Every case between investors who bought mortgage-backed securities and the banks that issued and underwrote the instruments seems to break new ground. In just the last few weeks, OTC has looked at Bank of America's intriguing use of New York state trust laws as a vehicle for its $8.5 billion settlement with bond investors and Manhattan federal judge Jed Rakoff's certification of the first-ever class of mortgage-backed securities investors in a megabillion case against Merrill Lynch. Now comes word that Wells Fargo and a group of underwriters have agreed to a $125 million settlement of a class action brought by investors in 28 mortgage-backed securities offerings. This deal is believed to be the first MBS securities class action settlement.
The Wells Fargo settlement is vindication for the strategy of class counsel from Bernstein Litowitz Bernstein & Grossmann. Plaintiffs lawyers have brought MBS cases under a wide variety of theories: state-court securities claims, state-court breach-of-contract claims, and federal court fraud claims, among others. They've sued to force issuers to "put back" underlying mortgage loans that have gone into default; demanded banks buy back allegedly deficient mortgage-backed bonds; asserted damages for breaches of pooling and servicing agreements. I could go on, but you get the idea: There's no definitive roadmap for investors even to bring mortgage-backed securities cases, let alone to win them.
Bernstein Litowitz is, in the main, a securities class action firm, so it's not surprising that it has styled MBS cases against of host of defendants-including Goldman Sachs, Merrill Lynch, Morgan Stanley, and JPMorgan-as federal class actions. Bernstein Litowitz's suits center on Section 11 of the 1933 Securities Act, which governs offering statements. And although it's a good bet that Congress never dreamed of the complexities of mortgage-backed trust certificates when Section 11 was drafted, the law has certain provisions that make it a very smart vehicle for MBS claims. First of all, investors don't have to show that issuers intended to defraud the market. Section 11 instead holds issuers to a strict liability standard, meaning investors just have to show that an offering statement contained false representations about the securities. And second, Section 11 permits investors to go after underwriters as well, under a due diligence standard that requires a showing that the underwriters didn't exercise reasonable care.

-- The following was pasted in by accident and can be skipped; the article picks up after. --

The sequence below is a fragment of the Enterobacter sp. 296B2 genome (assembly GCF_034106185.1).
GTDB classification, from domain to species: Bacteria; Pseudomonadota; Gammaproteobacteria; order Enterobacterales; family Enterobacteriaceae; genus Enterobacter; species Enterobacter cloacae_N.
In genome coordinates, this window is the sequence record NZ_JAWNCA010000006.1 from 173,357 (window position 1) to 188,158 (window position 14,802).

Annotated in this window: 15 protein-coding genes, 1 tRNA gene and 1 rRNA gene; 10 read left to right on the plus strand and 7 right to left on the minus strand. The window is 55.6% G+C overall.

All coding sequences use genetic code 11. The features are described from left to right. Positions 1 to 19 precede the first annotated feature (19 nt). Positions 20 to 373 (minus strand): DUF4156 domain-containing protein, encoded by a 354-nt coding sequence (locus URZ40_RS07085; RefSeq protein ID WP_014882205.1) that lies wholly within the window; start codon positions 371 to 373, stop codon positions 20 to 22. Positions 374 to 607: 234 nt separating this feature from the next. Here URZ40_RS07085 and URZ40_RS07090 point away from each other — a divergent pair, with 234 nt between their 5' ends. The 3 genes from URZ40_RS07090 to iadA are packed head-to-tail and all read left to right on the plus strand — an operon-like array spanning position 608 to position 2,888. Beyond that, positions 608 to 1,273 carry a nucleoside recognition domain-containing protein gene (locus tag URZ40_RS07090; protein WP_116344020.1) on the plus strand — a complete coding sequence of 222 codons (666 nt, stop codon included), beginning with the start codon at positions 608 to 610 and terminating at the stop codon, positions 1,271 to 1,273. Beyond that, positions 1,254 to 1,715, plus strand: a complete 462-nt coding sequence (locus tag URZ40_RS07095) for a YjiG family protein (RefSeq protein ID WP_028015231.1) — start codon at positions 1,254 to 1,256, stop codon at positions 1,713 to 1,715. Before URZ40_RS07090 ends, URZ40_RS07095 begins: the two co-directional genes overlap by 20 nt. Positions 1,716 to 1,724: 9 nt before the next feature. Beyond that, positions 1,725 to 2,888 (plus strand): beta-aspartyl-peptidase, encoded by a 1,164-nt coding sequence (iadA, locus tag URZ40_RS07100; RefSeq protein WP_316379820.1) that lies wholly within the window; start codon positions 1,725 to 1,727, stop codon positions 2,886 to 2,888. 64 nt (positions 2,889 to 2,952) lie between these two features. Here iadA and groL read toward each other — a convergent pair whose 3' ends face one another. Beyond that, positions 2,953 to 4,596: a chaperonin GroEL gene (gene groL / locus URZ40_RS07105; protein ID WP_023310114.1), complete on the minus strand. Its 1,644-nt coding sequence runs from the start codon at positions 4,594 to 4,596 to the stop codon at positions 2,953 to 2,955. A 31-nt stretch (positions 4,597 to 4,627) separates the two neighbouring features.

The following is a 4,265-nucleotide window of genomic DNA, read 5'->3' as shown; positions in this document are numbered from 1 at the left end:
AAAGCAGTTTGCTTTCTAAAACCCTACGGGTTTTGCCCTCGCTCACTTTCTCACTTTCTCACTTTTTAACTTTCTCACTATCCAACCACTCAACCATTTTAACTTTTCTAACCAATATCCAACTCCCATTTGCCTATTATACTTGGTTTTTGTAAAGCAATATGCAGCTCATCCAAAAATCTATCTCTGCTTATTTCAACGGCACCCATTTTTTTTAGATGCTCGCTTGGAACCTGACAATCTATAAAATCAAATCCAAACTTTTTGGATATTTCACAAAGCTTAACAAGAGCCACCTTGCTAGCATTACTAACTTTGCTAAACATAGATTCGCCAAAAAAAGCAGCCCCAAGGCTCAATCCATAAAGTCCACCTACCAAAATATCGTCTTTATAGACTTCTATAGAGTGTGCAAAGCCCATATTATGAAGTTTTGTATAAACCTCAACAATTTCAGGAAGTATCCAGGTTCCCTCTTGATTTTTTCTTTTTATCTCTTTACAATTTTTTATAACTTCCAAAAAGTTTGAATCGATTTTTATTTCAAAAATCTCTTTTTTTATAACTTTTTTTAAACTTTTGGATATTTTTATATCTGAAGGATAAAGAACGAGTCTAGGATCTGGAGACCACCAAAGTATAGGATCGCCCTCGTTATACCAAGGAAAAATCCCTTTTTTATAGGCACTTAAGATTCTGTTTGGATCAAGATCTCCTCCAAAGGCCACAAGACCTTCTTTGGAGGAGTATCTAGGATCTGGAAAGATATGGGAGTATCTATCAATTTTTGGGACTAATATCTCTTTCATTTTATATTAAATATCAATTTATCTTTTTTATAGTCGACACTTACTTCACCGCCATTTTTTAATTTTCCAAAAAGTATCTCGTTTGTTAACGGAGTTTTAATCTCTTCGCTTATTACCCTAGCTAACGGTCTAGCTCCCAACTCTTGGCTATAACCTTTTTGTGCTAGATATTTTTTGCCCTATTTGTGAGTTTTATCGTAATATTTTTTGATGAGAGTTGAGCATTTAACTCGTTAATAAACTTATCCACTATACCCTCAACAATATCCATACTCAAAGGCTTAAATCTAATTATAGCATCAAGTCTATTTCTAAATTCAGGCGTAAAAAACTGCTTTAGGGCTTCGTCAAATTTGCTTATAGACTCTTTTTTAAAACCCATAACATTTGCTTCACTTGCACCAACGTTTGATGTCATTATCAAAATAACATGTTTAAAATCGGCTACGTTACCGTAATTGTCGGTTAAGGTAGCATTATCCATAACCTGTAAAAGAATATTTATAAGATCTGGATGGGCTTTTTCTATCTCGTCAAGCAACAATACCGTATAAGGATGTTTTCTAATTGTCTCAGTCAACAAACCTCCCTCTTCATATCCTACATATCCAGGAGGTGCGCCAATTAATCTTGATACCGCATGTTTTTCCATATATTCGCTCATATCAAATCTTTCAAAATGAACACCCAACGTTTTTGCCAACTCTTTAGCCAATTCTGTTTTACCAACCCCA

Lawyers for the defendants in the Wells Fargo MBS class action-Munger, Tolles & Olson for Wells Fargo; Fried, Frank, Harris, Shriver & Jacobson for the underwriters-mounted the now-standard challenge to the investors' standing, arguing that the class can only bring claims based on offerings in which name plaintiffs had invested. San Francisco federal judge Susan Illston agreed, so the case was reduced from more than 50 offerings to 17, with the class appealing its standing to sue for another 11 offerings. Bernstein Litowitz's initial claims against the credit rating agencies were also dismissed. But last October Judge Lucy Koh (who had taken over the case) denied defense motions to toss most of the class's claims against Wells Fargo and the underwriters. At the time of the settlement, she hadn't ruled on summary judgment and class certification motions.
Lead lawyers for all of the parties told OTC they couldn't comment, and much of the discovery in the case was conducted under a protective order. Bernstein Litowitz and lawyers for other name plaintiffs, including Cohen Milstein Sellers & Toll and Labaton Sucharow, undoubtedly looked at some of the mortgages underlying the securities Wells Fargo offered. But because the class action centered on Section 11-and not allegations that the bank's trustee breached its contracts with investors-they didn't have to make the loan-by-loan analysis that investors in put-back cases face (unless they're permitted to take a sampling of loans).
There's no damages valuation in the public record, but considering that the settlement covers 28 offerings (the 17 that withstood Judge Koh's dismissal ruling and the 11 on appeal) with a face value of $35 billion, it's pretty much a certainty that the investors originally asked for a lot more than $125 million.
Nevertheless, it's a coup for Bernstein Litowitz to score an MBS settlement at all. It should be very interesting to see what impact the deal has on the firm's many similar cases against other issuers.
(Reporting by Alison Frankel)